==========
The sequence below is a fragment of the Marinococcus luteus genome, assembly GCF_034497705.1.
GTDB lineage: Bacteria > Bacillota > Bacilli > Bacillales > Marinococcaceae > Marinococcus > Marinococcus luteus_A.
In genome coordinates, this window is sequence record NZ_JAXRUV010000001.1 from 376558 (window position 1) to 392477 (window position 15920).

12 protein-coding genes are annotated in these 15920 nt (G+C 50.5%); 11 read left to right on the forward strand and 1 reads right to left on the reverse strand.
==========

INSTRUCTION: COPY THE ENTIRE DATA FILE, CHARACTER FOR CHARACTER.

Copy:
The sequence below is a fragment of the Marinococcus luteus genome, assembly GCF_034497705.1.
GTDB lineage: Bacteria > Bacillota > Bacilli > Bacillales > Marinococcaceae > Marinococcus > Marinococcus luteus_A.
In genome coordinates, this window is sequence record NZ_JAXRUV010000001.1 from 376558 (window position 1) to 392477 (window position 15920).

12 protein-coding genes are annotated in these 15920 nt (G+C 50.5%); 11 read left to right on the forward strand and 1 reads right to left on the reverse strand.